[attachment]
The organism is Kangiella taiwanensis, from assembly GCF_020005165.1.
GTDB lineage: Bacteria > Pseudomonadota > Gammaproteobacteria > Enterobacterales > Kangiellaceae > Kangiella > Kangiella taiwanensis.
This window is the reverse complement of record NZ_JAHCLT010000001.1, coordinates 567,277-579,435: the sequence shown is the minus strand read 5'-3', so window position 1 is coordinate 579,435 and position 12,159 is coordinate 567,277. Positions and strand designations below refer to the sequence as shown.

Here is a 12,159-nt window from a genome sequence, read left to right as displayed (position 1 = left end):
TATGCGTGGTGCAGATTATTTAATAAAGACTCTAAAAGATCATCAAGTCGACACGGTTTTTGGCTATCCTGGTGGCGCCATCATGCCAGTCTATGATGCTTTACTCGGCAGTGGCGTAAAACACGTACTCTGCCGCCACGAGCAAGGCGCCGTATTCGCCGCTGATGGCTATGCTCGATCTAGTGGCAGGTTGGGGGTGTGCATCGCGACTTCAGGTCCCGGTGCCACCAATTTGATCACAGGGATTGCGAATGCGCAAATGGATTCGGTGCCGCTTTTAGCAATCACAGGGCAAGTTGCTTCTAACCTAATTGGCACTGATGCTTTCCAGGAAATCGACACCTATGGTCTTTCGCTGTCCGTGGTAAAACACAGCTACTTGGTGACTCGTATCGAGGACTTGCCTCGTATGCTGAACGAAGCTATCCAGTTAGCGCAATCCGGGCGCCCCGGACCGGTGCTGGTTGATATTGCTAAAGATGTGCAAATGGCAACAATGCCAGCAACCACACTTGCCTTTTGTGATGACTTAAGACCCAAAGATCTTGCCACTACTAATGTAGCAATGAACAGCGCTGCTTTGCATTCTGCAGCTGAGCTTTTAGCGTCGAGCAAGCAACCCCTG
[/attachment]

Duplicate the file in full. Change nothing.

The organism is Kangiella taiwanensis, from assembly GCF_020005165.1.
GTDB lineage: Bacteria > Pseudomonadota > Gammaproteobacteria > Enterobacterales > Kangiellaceae > Kangiella > Kangiella taiwanensis.
This window is the reverse complement of record NZ_JAHCLT010000001.1, coordinates 567,277-579,435: the sequence shown is the minus strand read 5'-3', so window position 1 is coordinate 579,435 and position 12,159 is coordinate 567,277. Positions and strand designations below refer to the sequence as shown.

Here is a 12,159-nt window from a genome sequence, read left to right as displayed (position 1 = left end):
TATGCGTGGTGCAGATTATTTAATAAAGACTCTAAAAGATCATCAAGTCGACACGGTTTTTGGCTATCCTGGTGGCGCCATCATGCCAGTCTATGATGCTTTACTCGGCAGTGGCGTAAAACACGTACTCTGCCGCCACGAGCAAGGCGCCGTATTCGCCGCTGATGGCTATGCTCGATCTAGTGGCAGGTTGGGGGTGTGCATCGCGACTTCAGGTCCCGGTGCCACCAATTTGATCACAGGGATTGCGAATGCGCAAATGGATTCGGTGCCGCTTTTAGCAATCACAGGGCAAGTTGCTTCTAACCTAATTGGCACTGATGCTTTCCAGGAAATCGACACCTATGGTCTTTCGCTGTCCGTGGTAAAACACAGCTACTTGGTGACTCGTATCGAGGACTTGCCTCGTATGCTGAACGAAGCTATCCAGTTAGCGCAATCCGGGCGCCCCGGACCGGTGCTGGTTGATATTGCTAAAGATGTGCAAATGGCAACAATGCCAGCAACCACACTTGCCTTTTGTGATGACTTAAGACCCAAAGATCTTGCCACTACTAATGTAGCAATGAACAGCGCTGCTTTGCATTCTGCAGCTGAGCTTTTAGCGTCGAGCAAGCAACCCCTG